Press Freedom Day: Stop Attacks on Journalists

As the world marks another Press Freedom Day, journalists in Nigeria still face intimidation and harassment.

Development Diaries reports that, according to Reporters Without Borders (RSF), Nigeria is one of West Africa’s most dangerous and difficult countries for journalists, as they are regularly monitored, attacked, and arbitrarily arrested, as was seen during the 2023 elections.

Data from RSF reveals that during last year’s elections, about 20 journalists and media outlets were attacked, with crimes against journalists still unpunished even when the offenders are identified or captured.

Another concern is that there are legal restrictions that give the Nigerian government the power to regulate the media. For example, the Nigerian Press Council Act 2004, and the National Broadcasting Commission Act are often used to restrict press freedom.

Furthermore, journalists in Nigeria often face physical violence, harassment, and intimidation, particularly when reporting on sensitive issues like corruption, human rights abuses, and political unrest.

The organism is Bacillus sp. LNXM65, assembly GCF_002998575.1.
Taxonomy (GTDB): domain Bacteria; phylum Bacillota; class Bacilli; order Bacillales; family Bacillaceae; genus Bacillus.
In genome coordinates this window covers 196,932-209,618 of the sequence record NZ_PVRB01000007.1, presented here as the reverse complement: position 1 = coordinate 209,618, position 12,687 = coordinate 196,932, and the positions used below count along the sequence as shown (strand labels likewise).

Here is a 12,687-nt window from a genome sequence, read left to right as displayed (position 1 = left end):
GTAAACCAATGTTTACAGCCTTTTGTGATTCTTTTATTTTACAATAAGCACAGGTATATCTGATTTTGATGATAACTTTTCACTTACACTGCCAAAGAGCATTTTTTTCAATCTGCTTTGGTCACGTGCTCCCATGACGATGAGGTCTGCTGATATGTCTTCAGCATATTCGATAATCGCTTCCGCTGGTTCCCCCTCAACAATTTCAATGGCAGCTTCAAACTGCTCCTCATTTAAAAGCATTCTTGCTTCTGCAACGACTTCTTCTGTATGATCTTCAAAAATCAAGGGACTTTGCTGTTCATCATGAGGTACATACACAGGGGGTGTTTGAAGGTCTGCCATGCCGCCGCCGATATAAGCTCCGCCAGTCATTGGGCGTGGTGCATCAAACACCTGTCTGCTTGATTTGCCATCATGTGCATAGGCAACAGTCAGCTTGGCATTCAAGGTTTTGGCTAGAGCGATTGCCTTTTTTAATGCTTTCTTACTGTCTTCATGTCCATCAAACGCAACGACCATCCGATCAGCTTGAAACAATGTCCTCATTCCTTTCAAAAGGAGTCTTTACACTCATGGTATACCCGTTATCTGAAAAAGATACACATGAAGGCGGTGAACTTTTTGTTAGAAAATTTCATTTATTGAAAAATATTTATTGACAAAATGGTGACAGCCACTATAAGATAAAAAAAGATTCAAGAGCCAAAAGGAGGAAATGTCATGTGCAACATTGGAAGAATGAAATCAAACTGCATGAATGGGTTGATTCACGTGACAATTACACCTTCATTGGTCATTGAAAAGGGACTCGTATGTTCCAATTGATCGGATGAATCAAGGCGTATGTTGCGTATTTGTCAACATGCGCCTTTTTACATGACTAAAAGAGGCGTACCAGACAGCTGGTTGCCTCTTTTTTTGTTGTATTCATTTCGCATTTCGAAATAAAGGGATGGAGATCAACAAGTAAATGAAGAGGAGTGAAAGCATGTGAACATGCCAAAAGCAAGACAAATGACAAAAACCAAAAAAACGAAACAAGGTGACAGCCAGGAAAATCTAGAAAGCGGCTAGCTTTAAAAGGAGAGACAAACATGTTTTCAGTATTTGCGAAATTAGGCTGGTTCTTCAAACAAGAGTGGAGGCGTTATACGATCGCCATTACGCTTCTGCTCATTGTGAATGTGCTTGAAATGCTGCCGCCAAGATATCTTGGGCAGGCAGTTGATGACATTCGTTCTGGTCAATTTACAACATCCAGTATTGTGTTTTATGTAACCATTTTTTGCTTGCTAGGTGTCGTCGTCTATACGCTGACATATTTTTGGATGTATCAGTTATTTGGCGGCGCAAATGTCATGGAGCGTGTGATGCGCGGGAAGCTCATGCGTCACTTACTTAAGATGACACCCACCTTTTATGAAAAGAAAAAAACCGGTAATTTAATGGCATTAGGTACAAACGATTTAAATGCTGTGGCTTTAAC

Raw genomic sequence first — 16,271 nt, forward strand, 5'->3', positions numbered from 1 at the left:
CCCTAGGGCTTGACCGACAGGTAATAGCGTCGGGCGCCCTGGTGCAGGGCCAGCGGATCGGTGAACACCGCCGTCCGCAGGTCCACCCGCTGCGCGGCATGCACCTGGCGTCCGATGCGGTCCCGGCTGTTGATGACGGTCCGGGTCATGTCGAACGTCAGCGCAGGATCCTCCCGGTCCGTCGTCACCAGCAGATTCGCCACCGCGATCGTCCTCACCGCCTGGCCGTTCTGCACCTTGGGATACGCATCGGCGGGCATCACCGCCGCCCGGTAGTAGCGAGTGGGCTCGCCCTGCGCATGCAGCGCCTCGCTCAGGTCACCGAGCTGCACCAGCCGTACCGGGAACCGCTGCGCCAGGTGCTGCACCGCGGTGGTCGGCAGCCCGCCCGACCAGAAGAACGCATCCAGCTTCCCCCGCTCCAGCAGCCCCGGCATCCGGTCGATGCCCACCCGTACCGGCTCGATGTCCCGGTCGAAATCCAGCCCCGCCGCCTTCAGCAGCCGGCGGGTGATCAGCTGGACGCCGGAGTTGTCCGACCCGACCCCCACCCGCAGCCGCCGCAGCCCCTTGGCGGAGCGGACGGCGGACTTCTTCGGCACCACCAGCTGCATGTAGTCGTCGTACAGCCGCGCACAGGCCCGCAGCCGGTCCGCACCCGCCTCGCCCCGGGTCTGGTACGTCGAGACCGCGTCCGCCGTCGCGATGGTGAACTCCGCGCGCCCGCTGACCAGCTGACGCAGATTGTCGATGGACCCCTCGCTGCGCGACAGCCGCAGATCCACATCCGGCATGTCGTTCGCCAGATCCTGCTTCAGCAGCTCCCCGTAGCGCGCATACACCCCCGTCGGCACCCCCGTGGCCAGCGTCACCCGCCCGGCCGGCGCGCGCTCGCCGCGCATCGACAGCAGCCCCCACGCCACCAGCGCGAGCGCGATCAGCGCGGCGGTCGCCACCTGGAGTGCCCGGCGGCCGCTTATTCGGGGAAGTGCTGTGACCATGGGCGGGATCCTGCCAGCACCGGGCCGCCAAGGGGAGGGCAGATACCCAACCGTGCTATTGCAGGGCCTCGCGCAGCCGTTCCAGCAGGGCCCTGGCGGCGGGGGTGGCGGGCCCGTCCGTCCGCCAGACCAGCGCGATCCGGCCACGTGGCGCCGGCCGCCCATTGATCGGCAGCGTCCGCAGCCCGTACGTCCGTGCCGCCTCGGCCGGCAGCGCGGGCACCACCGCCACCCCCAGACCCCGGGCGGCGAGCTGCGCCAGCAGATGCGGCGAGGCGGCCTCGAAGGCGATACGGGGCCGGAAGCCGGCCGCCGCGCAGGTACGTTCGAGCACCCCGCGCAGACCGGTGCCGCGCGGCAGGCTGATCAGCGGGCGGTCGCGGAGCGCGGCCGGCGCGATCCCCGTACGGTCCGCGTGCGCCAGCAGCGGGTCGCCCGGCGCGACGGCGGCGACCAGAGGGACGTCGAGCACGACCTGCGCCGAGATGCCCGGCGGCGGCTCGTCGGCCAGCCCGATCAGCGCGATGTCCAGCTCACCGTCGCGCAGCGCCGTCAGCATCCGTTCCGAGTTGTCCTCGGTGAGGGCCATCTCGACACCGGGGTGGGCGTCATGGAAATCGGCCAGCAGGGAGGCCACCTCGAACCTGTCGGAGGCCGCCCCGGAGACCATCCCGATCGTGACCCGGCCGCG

A recent instance is the case of the editor of FirstNews, Segun Olatunji, who was picked up by at least ten armed men from his home in the Iyana Odo, Abule Egba area of Lagos in March 2024.

Also, the Nigerian government officials and institutions sometimes restrict access to information, despite the Freedom of Information Act, making it difficult for journalists to investigate and report on important issues.

The government needs to ensure the safety and security of journalists by investigating and prosecuting those who perpetrate violence or harassment against them.

Development Diaries calls on the Minister of Information and National Orientation, Mohammed Idris, to work towards creating an environment where journalists can operate freely, hold power to account, and serve the public interest effectively.

For the Nigeria Union of Journalists (NUJ), they need to implement mechanisms for their members to report threats, and sustain training on safety protocols to mitigate risks.

Photo source: World Economic Forum


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